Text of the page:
Pakistan’s Supreme Court has heard the final appeal of a Christian mother of five who was sentenced to death for blasphemy—her crime was to drink from a water fountain used by Muslims. The conviction and sentence handed down to Asia Bibi has led to international condemnation of the country’s much-abused blasphemy laws. In 2016, members of the Anglican Consultative Council, meeting in Lusaka, said it “stands in solidarity and prayer with Asia Bibi” and asked that “her case be re-investigated and that she be honourably acquitted.” They also expressed their “solidarity and prayer with other victims” of Pakistan’s blasphemy law.
Bibi has been held in custody since June 2009 after her co-workers said that by drinking water meant for Muslims she had made it ritually unclean. In November 2010, she was sentenced to death and has had numerous appeals postponed.
Hardline Islamists in Pakistan have campaigned against her release. In January 2011, Salman Taseer, a governor of Punjab, said that Bibi was innocent and called for a review of Pakistan’s blasphemy laws. In response, he was shot and killed by his own bodyguard. Two months later, Shahbaz Bhatti, the country’s Minority Affairs Minister, was ambushed and killed by gunmen near his Islamabad home. He had previously told reporters that he would campaign for Bibi’s release.
After years of delays and adjournments, a tribunal of three Supreme Court judges, headed by Chief Justice Mian Saqib Nisar, and supported by Justice Asif Saeed Khosa and Justice Mazhar Alam Khan Miankhel, heard her final appeal October 8.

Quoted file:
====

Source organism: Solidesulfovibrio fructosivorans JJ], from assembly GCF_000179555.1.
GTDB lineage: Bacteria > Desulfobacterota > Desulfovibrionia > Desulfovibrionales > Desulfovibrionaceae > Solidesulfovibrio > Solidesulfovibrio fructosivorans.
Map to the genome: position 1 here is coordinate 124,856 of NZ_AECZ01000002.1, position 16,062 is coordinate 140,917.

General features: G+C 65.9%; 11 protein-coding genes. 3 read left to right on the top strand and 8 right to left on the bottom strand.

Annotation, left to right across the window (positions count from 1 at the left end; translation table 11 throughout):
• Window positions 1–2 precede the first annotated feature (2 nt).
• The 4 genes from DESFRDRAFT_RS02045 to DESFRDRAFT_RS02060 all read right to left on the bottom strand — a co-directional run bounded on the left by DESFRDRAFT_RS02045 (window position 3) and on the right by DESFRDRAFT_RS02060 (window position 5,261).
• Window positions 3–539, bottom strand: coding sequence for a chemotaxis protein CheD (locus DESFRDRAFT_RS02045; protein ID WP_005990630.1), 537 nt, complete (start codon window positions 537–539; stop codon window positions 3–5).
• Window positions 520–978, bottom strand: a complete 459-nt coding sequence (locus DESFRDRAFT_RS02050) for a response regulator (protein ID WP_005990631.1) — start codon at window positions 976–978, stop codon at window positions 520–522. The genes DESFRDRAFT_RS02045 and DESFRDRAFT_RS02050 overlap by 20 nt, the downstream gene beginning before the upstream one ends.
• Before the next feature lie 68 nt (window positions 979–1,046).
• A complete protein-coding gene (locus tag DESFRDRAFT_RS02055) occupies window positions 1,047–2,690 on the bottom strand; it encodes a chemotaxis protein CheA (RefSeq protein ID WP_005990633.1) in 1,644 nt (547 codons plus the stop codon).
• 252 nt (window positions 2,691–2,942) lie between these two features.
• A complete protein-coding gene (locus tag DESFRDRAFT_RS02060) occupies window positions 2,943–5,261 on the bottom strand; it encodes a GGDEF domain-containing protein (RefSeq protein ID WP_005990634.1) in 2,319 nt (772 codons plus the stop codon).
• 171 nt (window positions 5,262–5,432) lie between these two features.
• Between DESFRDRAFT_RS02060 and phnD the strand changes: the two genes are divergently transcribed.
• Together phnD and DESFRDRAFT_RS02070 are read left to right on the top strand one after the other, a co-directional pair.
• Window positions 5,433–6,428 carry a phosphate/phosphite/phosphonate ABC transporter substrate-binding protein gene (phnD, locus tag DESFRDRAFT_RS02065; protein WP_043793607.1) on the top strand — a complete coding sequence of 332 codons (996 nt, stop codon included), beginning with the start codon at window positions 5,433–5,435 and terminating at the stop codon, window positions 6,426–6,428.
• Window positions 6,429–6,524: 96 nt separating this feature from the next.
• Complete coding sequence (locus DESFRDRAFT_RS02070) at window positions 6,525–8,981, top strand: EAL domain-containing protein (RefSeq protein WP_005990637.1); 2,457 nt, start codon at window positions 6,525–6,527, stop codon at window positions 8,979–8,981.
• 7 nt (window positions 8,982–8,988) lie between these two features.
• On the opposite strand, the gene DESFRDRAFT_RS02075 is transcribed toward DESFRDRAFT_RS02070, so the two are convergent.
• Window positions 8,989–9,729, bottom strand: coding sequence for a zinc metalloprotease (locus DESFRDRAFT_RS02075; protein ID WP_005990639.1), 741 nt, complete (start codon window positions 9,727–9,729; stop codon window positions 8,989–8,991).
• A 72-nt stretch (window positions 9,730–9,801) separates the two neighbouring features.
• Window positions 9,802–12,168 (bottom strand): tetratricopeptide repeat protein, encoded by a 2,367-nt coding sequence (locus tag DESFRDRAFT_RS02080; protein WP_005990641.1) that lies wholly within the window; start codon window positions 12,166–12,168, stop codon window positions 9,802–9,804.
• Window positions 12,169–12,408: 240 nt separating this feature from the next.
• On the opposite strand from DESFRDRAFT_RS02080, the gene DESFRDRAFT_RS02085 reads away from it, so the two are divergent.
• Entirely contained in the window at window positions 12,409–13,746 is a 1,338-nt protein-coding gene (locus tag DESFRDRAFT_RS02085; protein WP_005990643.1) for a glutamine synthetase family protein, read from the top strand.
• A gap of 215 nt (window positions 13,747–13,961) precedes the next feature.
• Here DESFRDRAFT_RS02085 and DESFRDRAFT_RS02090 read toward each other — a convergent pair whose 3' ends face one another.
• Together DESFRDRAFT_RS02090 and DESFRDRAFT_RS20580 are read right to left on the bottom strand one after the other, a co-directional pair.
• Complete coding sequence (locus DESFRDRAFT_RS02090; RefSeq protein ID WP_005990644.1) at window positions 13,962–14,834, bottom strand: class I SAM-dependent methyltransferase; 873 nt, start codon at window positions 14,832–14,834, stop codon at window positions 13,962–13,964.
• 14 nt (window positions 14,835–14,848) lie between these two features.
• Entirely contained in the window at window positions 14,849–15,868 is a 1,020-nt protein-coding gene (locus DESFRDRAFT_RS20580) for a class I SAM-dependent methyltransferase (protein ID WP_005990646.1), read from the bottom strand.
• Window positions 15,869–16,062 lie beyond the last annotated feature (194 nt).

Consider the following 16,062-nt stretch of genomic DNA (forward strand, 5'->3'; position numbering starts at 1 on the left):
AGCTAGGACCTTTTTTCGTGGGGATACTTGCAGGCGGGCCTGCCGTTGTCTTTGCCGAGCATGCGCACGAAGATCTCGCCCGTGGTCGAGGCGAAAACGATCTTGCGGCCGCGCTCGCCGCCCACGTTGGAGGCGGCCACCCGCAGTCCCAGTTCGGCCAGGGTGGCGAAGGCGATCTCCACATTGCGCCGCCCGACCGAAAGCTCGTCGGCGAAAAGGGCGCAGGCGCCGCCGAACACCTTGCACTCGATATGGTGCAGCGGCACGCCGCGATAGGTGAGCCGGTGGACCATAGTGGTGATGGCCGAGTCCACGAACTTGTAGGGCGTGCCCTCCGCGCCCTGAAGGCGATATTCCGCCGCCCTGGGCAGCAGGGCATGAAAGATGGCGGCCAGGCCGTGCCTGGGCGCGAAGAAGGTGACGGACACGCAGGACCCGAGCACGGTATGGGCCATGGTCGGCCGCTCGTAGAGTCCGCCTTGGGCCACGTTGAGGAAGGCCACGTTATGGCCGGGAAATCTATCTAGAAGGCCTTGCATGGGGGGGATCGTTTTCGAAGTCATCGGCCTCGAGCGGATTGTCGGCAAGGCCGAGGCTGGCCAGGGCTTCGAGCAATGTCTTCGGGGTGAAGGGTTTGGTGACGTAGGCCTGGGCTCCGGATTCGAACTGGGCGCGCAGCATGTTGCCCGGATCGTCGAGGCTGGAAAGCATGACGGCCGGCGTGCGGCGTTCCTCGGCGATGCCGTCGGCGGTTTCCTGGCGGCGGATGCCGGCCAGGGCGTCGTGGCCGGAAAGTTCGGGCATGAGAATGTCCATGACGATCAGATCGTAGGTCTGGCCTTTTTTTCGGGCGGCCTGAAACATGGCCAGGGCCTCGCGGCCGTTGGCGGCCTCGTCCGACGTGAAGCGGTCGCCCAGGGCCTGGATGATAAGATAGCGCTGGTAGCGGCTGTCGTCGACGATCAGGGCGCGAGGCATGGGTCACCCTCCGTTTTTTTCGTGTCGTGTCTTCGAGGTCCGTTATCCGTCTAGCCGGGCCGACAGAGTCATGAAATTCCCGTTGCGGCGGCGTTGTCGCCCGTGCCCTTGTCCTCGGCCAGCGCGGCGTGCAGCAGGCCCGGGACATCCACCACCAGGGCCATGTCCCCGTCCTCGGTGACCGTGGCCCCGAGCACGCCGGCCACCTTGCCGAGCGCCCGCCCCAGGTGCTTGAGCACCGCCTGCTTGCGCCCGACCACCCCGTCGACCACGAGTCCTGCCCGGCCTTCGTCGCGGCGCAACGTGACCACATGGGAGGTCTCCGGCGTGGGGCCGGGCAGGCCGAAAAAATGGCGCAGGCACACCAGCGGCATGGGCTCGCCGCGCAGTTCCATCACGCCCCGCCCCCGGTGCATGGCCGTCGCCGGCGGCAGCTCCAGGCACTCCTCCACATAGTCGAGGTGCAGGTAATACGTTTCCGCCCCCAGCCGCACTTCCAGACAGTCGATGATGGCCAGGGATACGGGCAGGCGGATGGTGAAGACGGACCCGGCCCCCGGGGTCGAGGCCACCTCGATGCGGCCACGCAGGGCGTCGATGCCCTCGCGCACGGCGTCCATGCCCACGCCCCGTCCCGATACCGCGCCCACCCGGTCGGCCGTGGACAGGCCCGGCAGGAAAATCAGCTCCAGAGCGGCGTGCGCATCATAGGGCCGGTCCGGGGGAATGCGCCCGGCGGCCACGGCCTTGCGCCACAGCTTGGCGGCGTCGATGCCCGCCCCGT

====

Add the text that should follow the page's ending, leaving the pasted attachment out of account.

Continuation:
“They have come to a decision, but it has been reserved,” said Mehwish Bhatti, an officer with the British-Pakistani Christian Association (BPCA), said from the court house. “The Chief Justice has banned media interference, but all the journalists are talking about this.
“Earlier they took my mobile [phone] for almost two hours after I tried to take a picture of the court house. The entrance of high-profile people was from the other side, so nobody could see them.”
Last week, Bibi’s husband, Ashiq Masih, spoke at an event organized by Aid to the Church in Need at the Catholic chaplaincy of Lancaster University in northwest England, alongside the couple’s eldest daughter, Eisham. “She is psychologically, physically and spiritually strong, having a very strong faith,” Masih told BPCA’s chairman Wilson Chowdhry. “She is ready and willing to die for Christ.”
Chowdhry commented: “News of her poor health and early signs of dementia are a paramount concern for our community, and the date of this appeal is very timely. These charges have been proven false time and again, and it is time for her to return home to her family. Clearly, she will need asylum in a Western country where she can live out the remainder of her days in peace.
“We hope this time she will be completely exonerated and this wrongful conviction will finally be overturned, as this is her last chance to be heard at court.”
Many churches in Lahore held a day of prayer and fasting. “All around Pakistan, and even many parts of the world, the sense of anticipation…regarding Asia Bibi’s final appeal hearing are now at fever pitch,” BPCA outreach officer Leighton Medley said ahead of today’s hearing. “There is a sense here in Pakistan that once again, battle lines are being drawn: the battle between those who support hatred and intolerance and those who fight for peace and justice.
“There is no doubt, that…you will be able to cut the atmosphere with a knife. There will be protests on both sides, and you can bet there will be trouble ahead.”
He added: “We must have faith that God can intervene in this situation and this mountain will be removed. It is very much like going into the lion’s den.
“It truly is D-Day for Asia, this is the final countdown, and we will soon know whether the extremists win or lose. And whether there will be peace and justice in Pakistan or just more hatred, prejudice and intolerance, which sadly has come to typify Pakistan today.”
Pakistan’s blasphemy laws are often used to settle personal scores. The death sentence has never been carried out; but at least 20 people have been murdered in prison after being convicted.